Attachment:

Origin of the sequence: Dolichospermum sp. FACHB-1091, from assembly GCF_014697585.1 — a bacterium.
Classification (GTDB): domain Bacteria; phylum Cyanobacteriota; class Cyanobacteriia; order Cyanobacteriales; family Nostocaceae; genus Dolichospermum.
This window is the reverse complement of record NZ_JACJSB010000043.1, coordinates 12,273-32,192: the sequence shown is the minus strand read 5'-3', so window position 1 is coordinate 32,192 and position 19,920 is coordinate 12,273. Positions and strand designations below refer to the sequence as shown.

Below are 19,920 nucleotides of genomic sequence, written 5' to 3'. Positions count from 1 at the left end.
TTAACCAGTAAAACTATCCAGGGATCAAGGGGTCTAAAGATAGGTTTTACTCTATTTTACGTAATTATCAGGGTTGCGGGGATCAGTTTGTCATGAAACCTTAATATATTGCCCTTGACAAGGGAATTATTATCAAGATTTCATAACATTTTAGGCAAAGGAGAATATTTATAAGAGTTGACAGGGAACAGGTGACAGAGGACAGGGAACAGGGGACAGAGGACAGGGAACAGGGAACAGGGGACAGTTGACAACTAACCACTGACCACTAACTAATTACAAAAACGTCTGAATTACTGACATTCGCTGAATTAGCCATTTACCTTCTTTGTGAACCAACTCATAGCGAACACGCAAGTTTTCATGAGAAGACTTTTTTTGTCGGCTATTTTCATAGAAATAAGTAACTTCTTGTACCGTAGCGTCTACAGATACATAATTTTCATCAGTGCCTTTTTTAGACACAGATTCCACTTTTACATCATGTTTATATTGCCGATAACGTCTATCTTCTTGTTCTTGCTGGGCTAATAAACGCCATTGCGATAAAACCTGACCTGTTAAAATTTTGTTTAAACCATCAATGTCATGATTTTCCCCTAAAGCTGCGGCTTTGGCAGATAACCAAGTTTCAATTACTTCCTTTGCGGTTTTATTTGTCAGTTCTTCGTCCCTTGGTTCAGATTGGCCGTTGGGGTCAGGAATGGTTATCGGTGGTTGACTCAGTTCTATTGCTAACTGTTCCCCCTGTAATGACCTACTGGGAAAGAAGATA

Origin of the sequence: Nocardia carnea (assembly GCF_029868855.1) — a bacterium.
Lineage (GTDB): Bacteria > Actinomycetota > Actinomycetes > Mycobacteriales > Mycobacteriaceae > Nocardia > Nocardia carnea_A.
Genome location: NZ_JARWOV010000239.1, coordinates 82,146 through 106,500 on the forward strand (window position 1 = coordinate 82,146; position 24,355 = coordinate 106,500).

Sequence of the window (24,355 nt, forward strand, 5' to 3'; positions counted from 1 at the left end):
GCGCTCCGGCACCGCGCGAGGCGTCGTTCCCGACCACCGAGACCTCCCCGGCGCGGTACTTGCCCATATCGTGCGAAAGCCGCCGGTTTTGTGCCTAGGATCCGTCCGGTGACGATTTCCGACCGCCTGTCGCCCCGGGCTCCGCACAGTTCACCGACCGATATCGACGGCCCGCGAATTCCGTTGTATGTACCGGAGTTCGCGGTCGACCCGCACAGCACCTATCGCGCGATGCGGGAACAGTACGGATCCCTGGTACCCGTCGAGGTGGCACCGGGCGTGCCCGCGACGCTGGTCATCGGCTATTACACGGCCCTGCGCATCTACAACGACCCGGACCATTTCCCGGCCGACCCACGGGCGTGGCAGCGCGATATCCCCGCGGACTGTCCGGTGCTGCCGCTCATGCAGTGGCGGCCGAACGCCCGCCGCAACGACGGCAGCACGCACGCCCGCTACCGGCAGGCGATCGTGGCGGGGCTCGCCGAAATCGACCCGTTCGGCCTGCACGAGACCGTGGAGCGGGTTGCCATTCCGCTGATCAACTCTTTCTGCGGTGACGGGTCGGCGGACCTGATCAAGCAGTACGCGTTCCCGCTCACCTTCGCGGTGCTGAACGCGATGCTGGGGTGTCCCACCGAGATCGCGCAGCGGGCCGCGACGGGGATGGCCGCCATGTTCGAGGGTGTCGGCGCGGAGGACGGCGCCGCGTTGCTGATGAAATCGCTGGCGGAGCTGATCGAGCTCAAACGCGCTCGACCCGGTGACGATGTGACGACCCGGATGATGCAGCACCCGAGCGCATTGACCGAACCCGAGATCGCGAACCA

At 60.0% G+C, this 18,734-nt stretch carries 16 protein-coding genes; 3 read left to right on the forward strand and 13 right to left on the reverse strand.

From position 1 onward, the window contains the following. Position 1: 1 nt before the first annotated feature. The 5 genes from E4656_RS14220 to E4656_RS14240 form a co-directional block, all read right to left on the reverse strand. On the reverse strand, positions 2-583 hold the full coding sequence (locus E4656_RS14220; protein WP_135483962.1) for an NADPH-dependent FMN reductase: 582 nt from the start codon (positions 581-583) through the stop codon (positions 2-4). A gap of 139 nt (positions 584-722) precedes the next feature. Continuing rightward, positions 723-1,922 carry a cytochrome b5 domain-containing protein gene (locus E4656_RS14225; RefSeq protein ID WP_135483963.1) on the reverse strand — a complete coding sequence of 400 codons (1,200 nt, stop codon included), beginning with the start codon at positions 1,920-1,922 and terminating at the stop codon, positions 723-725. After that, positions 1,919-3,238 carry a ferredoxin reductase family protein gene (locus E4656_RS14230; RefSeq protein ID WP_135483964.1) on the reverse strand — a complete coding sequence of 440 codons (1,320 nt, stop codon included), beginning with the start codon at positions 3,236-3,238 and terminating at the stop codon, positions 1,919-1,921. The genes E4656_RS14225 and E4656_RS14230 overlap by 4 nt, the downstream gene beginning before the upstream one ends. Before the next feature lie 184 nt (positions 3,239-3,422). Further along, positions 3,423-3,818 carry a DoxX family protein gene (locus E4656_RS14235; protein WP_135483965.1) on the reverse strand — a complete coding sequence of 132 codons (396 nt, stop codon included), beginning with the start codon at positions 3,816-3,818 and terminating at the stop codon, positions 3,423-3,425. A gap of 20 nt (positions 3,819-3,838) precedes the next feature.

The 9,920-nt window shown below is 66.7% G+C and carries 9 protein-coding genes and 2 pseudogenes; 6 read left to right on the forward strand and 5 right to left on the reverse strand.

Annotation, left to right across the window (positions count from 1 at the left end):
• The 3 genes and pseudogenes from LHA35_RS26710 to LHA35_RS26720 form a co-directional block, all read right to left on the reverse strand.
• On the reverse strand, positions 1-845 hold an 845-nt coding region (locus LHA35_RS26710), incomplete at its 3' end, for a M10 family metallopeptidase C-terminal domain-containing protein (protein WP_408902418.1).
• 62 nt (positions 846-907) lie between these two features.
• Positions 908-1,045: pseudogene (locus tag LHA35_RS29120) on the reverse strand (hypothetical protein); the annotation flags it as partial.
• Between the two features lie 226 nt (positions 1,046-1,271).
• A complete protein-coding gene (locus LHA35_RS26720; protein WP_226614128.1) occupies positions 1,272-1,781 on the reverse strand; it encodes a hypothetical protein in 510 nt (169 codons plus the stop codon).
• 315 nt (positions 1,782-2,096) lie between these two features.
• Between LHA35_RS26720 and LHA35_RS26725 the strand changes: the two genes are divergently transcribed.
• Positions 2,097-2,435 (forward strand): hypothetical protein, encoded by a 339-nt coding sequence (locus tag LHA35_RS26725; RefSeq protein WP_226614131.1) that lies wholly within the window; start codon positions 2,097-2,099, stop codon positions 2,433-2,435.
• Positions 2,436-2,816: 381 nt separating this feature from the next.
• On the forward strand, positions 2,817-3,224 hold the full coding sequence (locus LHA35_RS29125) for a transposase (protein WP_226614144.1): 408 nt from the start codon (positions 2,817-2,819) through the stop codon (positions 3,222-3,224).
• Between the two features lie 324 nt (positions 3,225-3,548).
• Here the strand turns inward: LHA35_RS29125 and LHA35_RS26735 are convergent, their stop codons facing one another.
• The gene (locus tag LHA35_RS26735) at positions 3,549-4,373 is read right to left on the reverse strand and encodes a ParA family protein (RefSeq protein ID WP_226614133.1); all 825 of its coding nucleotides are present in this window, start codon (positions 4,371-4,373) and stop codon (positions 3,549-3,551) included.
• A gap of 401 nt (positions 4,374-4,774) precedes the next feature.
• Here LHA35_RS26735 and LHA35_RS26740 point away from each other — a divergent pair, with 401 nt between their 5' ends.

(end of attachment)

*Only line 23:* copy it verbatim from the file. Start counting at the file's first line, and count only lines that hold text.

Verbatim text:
• Positions 2,097-2,435 (forward strand): hypothetical protein, encoded by a 339-nt coding sequence (locus tag LHA35_RS26725; RefSeq protein WP_226614131.1) that lies wholly within the window; start codon positions 2,097-2,099, stop codon positions 2,433-2,435.